If nature has commanded that of all the animals, infancy shall last longest in human beings—it is because nature knows how many rivers there are to cross and paths to retrace. Nature provides time for mistakes to be corrected (by both children and adults), for prejudices to be overcome, and for children to catch their breath and restore their image of themselves, peers, parents, teachers, and the world.
(Malaguzzi, 1998, p. 80)
Loris Malaguzzi suggested that children have a right to a new restored image that elevates their position to one of collaborator, communicator, and co-constructer with the adults in their lives. For early childhood educators, the same parallel exists vis-à-vis their relationship to other educators. Early childhood educators are also in extreme need of a restored image that elevates their position to one of collaborator, communicator, and co-constructer with educators from all other levels. In Ontario, for the over forty years that the field of early childhood education has been recognized as a distinct sector of education, those connected to it have been suffering from an image that impedes growth and development. If the image held of early childhood educators is of glorified babysitters, the rights of children are compromised. A new image for both children and their teachers should ascend in tandem. As the rivers are crossed and paths retraced, it is time to reconceptualize how we view the youngest learners and the teachers charged with their care and education. The mistakes of the past can be overcome according to Malaguzzi. We are in a new century. It is time for a change.
Well said, Diane. It is a discussion well worth having….for every individual in the field on their own, as well as with our colleagues.
I too enjoyed the dialogue on this topic within the Reggio Emilia Approach Facebook group that inspired this post. I agree with your comments 100% and tried to convey a similar message in the Facebook conversation. I work as a consultant supporting the professionalization of early childhood education in my province and we have a long way to go. I think that the name change is just one of the many ways that we can support the overall mind shift required to finally move away from the “glorified babysitter” perspective.
Oh and teachers referring to registered ECEs as their ECEs is absolutely appalling and MUST be stopped. I fear, however, that the full-day kindergarten system in Ontario is set up to promote this kind of disrespect between areas of specialization. Because, isn’t that all that separates the work of these teachers – a specialization in specific ages of children?
This is a great topic! I am writting my thesis on quality in Early Childhood Care and Education (ECCE) as it is known here in Ireland and it includes the professionalisation of our sector. I would love your thoughts, as a consultant, on some of the strategies you implore in supporting the professional identity of ECCE. Any resources would be greatly appreciated, I am fascinated by the topic and believes it deserves debate.
Thank you dear Diane – such food for thought. I too was fortunate to spend time with Suzanne. Her blog is a must for all of us.
Great article, relatively new to theorists but Vygotsky is one of my favourites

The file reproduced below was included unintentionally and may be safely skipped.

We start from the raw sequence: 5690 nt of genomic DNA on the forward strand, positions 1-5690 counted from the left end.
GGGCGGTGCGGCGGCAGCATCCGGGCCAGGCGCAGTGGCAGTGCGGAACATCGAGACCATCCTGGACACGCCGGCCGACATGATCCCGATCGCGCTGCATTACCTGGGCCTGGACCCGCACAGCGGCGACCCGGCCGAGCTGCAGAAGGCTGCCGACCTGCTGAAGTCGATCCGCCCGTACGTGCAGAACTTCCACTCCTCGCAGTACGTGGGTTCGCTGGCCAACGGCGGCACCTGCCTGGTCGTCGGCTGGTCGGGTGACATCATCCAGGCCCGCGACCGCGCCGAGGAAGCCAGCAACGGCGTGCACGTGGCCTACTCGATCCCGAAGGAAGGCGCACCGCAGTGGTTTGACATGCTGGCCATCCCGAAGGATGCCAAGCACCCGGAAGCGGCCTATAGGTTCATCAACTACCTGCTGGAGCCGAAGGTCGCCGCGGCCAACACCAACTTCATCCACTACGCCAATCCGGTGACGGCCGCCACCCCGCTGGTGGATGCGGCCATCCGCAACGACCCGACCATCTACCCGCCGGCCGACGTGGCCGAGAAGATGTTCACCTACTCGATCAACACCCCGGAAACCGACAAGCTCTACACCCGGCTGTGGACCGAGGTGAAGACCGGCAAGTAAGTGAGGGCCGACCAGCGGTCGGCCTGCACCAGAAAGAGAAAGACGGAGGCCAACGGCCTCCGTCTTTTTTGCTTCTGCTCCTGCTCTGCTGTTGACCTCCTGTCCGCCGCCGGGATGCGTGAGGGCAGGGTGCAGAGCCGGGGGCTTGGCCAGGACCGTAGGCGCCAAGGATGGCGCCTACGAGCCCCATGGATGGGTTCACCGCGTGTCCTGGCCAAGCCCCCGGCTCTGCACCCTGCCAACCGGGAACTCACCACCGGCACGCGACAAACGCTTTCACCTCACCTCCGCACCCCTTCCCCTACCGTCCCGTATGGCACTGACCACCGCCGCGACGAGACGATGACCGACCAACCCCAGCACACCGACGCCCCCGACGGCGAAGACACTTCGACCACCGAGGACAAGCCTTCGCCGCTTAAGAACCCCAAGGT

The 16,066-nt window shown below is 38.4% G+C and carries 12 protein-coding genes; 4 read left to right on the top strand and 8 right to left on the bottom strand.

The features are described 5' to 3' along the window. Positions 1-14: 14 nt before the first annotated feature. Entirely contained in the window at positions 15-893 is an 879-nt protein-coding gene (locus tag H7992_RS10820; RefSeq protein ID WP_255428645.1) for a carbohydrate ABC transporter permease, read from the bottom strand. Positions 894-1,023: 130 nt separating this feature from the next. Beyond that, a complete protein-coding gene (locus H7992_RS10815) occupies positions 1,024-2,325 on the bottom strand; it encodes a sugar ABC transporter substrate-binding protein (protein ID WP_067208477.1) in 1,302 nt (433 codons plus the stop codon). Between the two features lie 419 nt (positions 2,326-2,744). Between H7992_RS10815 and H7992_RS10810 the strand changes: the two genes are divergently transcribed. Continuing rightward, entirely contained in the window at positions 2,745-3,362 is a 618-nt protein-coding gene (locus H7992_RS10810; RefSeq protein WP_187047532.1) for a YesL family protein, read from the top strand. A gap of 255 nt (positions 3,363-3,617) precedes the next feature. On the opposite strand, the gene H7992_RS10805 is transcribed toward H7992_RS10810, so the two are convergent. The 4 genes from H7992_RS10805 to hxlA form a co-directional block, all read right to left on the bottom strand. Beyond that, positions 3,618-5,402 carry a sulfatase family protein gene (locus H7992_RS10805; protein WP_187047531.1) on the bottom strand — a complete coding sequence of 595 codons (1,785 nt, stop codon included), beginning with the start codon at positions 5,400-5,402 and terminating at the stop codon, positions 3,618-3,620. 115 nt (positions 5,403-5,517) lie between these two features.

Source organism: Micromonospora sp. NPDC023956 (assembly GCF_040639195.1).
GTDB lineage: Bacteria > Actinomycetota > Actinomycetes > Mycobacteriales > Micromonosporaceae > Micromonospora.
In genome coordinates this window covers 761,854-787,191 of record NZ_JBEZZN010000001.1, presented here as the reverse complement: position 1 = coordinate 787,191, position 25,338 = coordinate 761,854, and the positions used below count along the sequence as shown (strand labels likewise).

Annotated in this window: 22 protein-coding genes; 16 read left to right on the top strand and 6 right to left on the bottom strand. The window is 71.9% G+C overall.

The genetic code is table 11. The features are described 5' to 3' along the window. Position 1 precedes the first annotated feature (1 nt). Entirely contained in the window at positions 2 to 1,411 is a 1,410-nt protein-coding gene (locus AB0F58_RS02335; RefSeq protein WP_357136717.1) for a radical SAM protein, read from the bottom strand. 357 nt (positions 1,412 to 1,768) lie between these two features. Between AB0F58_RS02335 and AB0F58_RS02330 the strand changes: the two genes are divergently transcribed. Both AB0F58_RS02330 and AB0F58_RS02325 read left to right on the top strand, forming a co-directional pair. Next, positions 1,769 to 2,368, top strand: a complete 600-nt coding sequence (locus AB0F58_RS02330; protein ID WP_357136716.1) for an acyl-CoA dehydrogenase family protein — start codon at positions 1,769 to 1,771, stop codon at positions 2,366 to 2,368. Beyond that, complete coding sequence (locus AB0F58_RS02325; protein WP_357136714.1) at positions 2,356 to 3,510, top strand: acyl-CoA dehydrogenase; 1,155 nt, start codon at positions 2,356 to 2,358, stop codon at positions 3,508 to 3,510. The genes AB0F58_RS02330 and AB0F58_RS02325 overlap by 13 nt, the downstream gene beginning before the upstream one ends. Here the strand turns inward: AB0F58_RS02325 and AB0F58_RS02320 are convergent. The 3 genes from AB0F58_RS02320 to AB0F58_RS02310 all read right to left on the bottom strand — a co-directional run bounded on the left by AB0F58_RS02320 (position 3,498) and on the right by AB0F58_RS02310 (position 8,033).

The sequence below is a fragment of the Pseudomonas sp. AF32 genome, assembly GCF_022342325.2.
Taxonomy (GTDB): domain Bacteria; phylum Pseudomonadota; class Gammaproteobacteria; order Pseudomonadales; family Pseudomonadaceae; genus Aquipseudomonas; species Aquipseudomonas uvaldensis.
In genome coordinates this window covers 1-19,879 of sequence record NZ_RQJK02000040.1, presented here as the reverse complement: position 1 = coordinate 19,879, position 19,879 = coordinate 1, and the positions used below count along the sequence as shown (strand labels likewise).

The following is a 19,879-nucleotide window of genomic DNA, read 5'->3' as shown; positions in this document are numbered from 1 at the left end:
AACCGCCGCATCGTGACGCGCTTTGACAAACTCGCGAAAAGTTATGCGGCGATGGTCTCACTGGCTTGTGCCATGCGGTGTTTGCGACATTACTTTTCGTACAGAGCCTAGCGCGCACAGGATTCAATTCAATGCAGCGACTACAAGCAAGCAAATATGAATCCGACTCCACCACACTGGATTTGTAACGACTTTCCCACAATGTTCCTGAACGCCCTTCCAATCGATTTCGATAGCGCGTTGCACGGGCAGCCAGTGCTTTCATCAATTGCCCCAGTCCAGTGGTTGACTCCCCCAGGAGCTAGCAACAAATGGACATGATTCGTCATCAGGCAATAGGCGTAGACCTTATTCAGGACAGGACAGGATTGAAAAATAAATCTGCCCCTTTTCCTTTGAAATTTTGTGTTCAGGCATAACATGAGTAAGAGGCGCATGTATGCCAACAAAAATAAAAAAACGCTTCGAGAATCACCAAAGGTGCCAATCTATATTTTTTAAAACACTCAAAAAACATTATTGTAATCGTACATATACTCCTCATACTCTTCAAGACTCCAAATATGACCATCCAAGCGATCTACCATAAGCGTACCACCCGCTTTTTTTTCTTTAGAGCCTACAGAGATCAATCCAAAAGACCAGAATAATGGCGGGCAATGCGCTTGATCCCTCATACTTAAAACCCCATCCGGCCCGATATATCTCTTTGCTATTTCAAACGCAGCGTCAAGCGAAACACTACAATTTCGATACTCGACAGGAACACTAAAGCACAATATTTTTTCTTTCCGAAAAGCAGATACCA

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Dianne, we have this discuscussion a lot. It’s a parent perspective. We continue to educate and share our passion. This is one of our motives to make learning visible. The bottom line for me is respect. What we do everyday as a professional does matter in the life of a child!
When I first started teaching (preschool) in Australia, we worked with ‘assistants’. I always felt uncomfortable referring to them as ‘my assistant’. So, I would usually refer to them as ‘the other teacher’. However, this still felt wrong; respectful, but wrong- I was the teacher!
Many years later, and with the introduction here of a range of ‘diploma’ and ‘certificate’ courses as alternatives to teaching qualifications in Early Childhood Education, everyone is an ‘Educator’.This feels wrong as well. This is obviously to raise the status of the very valuable work that all ‘educators’ do, in the ever expanding field of Early Childhood Education, particularly within Long Daycare Centres. But in doing so, I can’t help but feel we are devaluing our University educated Early Childhood Teachers.
I guess it comes down to being very confident in what you are doing as teacher and room leader, and communicating this with the families we work with. But still…
Would love to hear others thoughts on this.
What a thoughtful comment Lisa! I am fascinated by the early childhood field in Australia – there are so many similarities and differences. I am so looking forward to visiting South Australia in May/June of this year. We don’t use the term “Long Daycare Centres” in Canada … I am guessing that the term means centres that are open from early morning until the end of the work day? I appreciate your thoughts about valuing advanced degrees. In Ontario, we have full day kindergarten in our public schools. Each class has a registered early childhood educator and a certified kindergarten teacher who are supposed to work in partnership. On the surface it would seem that because to get your ECE in Ontario you need a 2 year diploma and to become a certified teacher you need a four year degree plus teacher’s college, that there is a difference between the two. However, in reality there are many who are working as early childhood educators who are both registered ECEs and certified teachers. There are also some that have Masters degrees. I think you are right – it comes down to confidence and leadership 🙂